The Lillingtons - Stella Sapiente (Cover Artwork)
Staff Pick

The Lillingtons

Stella Sapiente (2017)

fat wreck chords

The Lillingtons have never been very forthcoming as a band, so there was really no way we could have anticipated the kind of year they were going to have in 2017. First came the excellent new EP Project 313. Then came the announcement of a new LP, a short, mostly midwestern tour and a headlining appearance at The Fest. At least for the time being, I guess they’re an active band again. (I’ve seen them live three times this year.) Well, that long hoped for but never really expected new album is finally here. Stella Sapiente (roughly translated as wisdom of the stars) comes 11 years after their presumed swan song.

What was even more unexpected was the change in The Lillingtons’ sound. The EP earlier this year gave us no indication. Even the preview track “Insect Nightmares” gave us little warning. The Lillingtons’ subject matter had been getting consistently darker for years, but this really takes it to the next level. Stella Sapiente is as different from The Too Late Show as Death By Television was from Shit Out of Luck. Before we go any further, let me put you out of your misery. This is a really good record. Great even. The catchy, quality songs are still there, even if they’re a slightly different and more complex flavor.

You can tell from the beginning of opening track “Golden Dawn/Knights Templar” that things are going to be different this time around. That one song probably has more different guitar tones than The Lillingtons’ entire back catalogue. It starts with a really wet, surf guitar sounding intro before kicking into proper punk mode. If they ever remake The Da Vinci Code with a pop-punk soundtrack, this song should be its centerpiece. “Insect Nightmares” sort of rights the ship for fans of the classic Lillingtons sound, but “Night Visions” confirms that this is in fact something completely different. It starts out with some brittle, upstroked, almost ska or steel drum sounding guitar. Then there’s the heavily washed out by wah effect guitar. What you won’t hear is any of the chugging power chords that have always defined the band’s sound. It reminds me of a creepy TSOL type song. It’s also one of the best on the record.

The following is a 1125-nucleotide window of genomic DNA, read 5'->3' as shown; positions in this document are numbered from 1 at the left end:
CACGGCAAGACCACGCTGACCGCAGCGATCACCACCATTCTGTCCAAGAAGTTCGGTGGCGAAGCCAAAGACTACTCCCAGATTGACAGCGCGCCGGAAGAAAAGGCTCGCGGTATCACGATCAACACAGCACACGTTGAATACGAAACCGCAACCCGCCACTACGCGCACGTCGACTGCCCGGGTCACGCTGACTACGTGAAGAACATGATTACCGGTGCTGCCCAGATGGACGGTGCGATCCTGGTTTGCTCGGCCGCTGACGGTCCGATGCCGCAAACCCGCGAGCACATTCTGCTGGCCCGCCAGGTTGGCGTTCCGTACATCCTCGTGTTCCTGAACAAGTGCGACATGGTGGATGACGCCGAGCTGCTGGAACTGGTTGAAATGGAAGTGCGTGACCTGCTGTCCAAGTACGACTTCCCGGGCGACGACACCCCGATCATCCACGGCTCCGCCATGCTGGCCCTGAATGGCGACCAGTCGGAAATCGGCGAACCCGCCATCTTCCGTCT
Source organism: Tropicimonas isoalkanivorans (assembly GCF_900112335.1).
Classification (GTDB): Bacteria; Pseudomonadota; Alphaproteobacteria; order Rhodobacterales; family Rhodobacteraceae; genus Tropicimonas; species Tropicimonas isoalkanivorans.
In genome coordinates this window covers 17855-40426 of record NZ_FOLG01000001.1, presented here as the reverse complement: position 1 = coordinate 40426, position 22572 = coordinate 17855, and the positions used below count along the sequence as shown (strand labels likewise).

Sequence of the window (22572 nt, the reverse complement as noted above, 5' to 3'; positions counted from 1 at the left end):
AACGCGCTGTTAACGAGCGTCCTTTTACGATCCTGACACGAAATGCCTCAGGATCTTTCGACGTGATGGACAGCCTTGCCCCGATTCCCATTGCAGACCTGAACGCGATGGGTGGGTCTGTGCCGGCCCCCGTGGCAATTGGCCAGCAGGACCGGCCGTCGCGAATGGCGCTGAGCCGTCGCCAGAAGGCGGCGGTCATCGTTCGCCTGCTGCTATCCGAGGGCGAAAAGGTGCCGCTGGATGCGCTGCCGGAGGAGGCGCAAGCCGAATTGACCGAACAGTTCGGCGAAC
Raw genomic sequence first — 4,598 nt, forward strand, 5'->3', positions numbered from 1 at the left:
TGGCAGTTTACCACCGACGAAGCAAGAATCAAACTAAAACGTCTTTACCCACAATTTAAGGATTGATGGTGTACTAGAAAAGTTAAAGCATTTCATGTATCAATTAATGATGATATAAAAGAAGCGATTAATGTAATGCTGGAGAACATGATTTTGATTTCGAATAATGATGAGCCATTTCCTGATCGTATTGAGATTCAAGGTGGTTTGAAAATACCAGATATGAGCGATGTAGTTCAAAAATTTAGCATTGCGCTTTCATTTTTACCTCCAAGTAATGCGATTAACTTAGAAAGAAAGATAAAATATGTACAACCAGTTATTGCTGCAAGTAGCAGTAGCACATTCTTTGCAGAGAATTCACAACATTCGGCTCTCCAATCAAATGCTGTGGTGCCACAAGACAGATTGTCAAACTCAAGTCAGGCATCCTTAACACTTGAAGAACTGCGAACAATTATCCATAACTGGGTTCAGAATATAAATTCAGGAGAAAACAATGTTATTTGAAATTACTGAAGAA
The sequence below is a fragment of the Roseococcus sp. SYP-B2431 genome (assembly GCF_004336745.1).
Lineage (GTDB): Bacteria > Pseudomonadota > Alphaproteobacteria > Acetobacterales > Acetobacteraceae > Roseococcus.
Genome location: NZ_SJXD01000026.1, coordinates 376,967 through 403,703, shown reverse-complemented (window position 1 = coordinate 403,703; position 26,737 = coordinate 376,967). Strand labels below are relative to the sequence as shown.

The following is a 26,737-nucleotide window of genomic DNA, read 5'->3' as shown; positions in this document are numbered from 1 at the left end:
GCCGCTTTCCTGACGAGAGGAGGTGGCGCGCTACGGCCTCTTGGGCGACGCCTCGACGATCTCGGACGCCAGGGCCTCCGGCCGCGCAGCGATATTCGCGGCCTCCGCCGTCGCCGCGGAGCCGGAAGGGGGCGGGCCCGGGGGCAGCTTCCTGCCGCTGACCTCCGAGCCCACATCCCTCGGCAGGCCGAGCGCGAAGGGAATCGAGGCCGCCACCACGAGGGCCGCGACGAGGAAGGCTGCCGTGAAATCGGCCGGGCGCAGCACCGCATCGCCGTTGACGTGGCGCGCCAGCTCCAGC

“K6” is more typical Lillingtons fare. The intro for “Zodiac” might have been borrowed from The Vapors’ “Turning Japanese”, but the song ends up being fairly straightforward pop-punk. Not only does “Pursuit of Pleasure” start with a moody guitar intro, but it also ends with a short bit of dramatic orchestration. It’s another highlight. This brings us to the halfway point, where it’s safe to make some generalizations. The mood of Stella Sapiente is grim, though not oppressively so. (It’s not Darkthrone.) If there’s any of their trademark humor, it’s buried very deep. The subject matter varies, but the mood is so consistent that it makes me wonder if this is supposed to be some kind of concept album. The Lillingtons have always given subtle clues to the fact that they’re headbangers, but here they really seem to embrace it. I hear a lot of New Wave of British Heavy Metal Influence in the intros. There’s also the lyrical fascination with the occult and the macabre. This record might answer the age old question of what it would sound like if Iron Maiden made a pop-punk album.

There are a bunch of post-punk influences too. After the spooky but relatively standard punk of “London Fog” comes the ambitious “Cult of Dagon”. I swear it could have been done by Joy Division, or maybe even The Police. It’s certainly got a bass line that would make Peter Hook proud. It is yet another highlight. The intro to “Villagers” might owe a debt to Billy Idol (or maybe Steve Stevens) for “White Wedding”. “The Walker” has a bass, drum and melancholy guitar intro unlike anything The Lillingtons have done before. (Melancholy is probably a good way to describe the whole record.) “They Live” is mostly punk, but also features dueling lead guitar ala Judas Priest. On four and a half minute closer “Drawing Down the Stars”, the band finally allows themselves to go full thrash metal. The 12 tracks on Stella Sapiente add up to almost 36 minutes of music. The songs average a full minute longer than their previous LP’s.

The vast majority of Lillingtons fans are going to love this album. Only the few who were hoping for a return to the Shit Out of Luck days are going to be disappointed. This record would seem to drive a stake into the heart of that era. I applaud the band for taking a creative chance. Most people would have been thrilled with Death By Television 2.0, but this actually shows some artistic growth. I know that can be un unforgivable sin in the pop-punk world, but in this case it should be celebrated. Stella Sapiente should go on to be a cherished piece of The Lillingtons’ already beloved discography.